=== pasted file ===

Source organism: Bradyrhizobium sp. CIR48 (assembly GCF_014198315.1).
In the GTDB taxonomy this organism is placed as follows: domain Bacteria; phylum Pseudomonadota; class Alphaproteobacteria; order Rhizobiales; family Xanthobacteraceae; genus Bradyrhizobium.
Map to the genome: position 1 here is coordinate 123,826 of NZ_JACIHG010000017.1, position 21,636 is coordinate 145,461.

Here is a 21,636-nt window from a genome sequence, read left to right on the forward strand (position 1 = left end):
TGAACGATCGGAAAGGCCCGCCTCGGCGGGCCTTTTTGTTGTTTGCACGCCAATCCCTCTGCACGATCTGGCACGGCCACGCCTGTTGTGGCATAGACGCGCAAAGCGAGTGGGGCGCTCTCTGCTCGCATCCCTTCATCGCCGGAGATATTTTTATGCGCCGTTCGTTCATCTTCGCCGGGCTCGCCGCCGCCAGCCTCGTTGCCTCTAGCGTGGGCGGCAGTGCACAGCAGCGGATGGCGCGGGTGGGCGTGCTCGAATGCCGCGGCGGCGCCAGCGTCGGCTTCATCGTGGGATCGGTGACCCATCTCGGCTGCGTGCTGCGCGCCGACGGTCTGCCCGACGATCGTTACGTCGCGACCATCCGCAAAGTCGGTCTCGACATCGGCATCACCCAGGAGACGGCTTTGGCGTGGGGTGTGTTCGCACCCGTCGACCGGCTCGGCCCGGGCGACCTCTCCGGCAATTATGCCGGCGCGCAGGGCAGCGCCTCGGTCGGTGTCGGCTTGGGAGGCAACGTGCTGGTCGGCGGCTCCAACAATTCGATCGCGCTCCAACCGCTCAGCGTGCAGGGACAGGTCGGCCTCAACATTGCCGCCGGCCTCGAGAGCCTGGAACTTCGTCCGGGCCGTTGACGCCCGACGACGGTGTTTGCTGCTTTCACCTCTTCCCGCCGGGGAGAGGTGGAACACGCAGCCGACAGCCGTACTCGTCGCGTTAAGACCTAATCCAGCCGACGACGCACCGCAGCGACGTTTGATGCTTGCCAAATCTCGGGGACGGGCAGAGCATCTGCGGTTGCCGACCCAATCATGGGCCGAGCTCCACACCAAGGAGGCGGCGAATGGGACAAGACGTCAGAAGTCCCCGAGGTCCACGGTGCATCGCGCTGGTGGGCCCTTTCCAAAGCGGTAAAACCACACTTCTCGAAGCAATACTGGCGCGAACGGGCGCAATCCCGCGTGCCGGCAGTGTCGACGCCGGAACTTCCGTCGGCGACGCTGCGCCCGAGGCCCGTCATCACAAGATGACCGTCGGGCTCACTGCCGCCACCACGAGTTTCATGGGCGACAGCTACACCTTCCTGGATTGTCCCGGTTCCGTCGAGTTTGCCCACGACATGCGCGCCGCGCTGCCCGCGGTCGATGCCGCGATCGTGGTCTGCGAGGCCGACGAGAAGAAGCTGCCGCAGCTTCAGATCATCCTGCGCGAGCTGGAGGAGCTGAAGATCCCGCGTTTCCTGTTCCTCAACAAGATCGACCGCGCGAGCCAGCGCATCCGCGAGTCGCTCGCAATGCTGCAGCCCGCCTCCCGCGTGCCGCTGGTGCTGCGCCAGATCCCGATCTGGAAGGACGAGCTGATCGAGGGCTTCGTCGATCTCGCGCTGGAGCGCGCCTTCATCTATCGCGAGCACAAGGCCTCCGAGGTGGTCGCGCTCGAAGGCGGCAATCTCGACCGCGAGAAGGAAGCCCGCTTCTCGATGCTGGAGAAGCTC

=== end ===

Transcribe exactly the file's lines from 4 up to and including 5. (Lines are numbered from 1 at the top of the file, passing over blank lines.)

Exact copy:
Here is a 21,636-nt window from a genome sequence, read left to right on the forward strand (position 1 = left end):
TGAACGATCGGAAAGGCCCGCCTCGGCGGGCCTTTTTGTTGTTTGCACGCCAATCCCTCTGCACGATCTGGCACGGCCACGCCTGTTGTGGCATAGACGCGCAAAGCGAGTGGGGCGCTCTCTGCTCGCATCCCTTCATCGCCGGAGATATTTTTATGCGCCGTTCGTTCATCTTCGCCGGGCTCGCCGCCGCCAGCCTCGTTGCCTCTAGCGTGGGCGGCAGTGCACAGCAGCGGATGGCGCGGGTGGGCGTGCTCGAATGCCGCGGCGGCGCCAGCGTCGGCTTCATCGTGGGATCGGTGACCCATCTCGGCTGCGTGCTGCGCGCCGACGGTCTGCCCGACGATCGTTACGTCGCGACCATCCGCAAAGTCGGTCTCGACATCGGCATCACCCAGGAGACGGCTTTGGCGTGGGGTGTGTTCGCACCCGTCGACCGGCTCGGCCCGGGCGACCTCTCCGGCAATTATGCCGGCGCGCAGGGCAGCGCCTCGGTCGGTGTCGGCTTGGGAGGCAACGTGCTGGTCGGCGGCTCCAACAATTCGATCGCGCTCCAACCGCTCAGCGTGCAGGGACAGGTCGGCCTCAACATTGCCGCCGGCCTCGAGAGCCTGGAACTTCGTCCGGGCCGTTGACGCCCGACGACGGTGTTTGCTGCTTTCACCTCTTCCCGCCGGGGAGAGGTGGAACACGCAGCCGACAGCCGTACTCGTCGCGTTAAGACCTAATCCAGCCGACGACGCACCGCAGCGACGTTTGATGCTTGCCAAATCTCGGGGACGGGCAGAGCATCTGCGGTTGCCGACCCAATCATGGGCCGAGCTCCACACCAAGGAGGCGGCGAATGGGACAAGACGTCAGAAGTCCCCGAGGTCCACGGTGCATCGCGCTGGTGGGCCCTTTCCAAAGCGGTAAAACCACACTTCTCGAAGCAATACTGGCGCGAACGGGCGCAATCCCGCGTGCCGGCAGTGTCGACGCCGGAACTTCCGTCGGCGACGCTGCGCCCGAGGCCCGTCATCACAAGATGACCGTCGGGCTCACTGCCGCCACCACGAGTTTCATGGGCGACAGCTACACCTTCCTGGATTGTCCCGGTTCCGTCGAGTTTGCCCACGACATGCGCGCCGCGCTGCCCGCGGTCGATGCCGCGATCGTGGTCTGCGAGGCCGACGAGAAGAAGCTGCCGCAGCTTCAGATCATCCTGCGCGAGCTGGAGGAGCTGAAGATCCCGCGTTTCCTGTTCCTCAACAAGATCGACCGCGCGAGCCAGCGCATCCGCGAGTCGCTCGCAATGCTGCAGCCCGCCTCCCGCGTGCCGCTGGTGCTGCGCCAGATCCCGATCTGGAAGGACGAGCTGATCGAGGGCTTCGTCGATCTCGCGCTGGAGCGCGCCTTCATCTATCGCGAGCACAAGGCCTCCGAGGTGGTCGCGCTCGAAGGCGGCAATCTCGACCGCGAGAAGGAAGCCCGCTTCTCGATGCTGGAGAAGCTC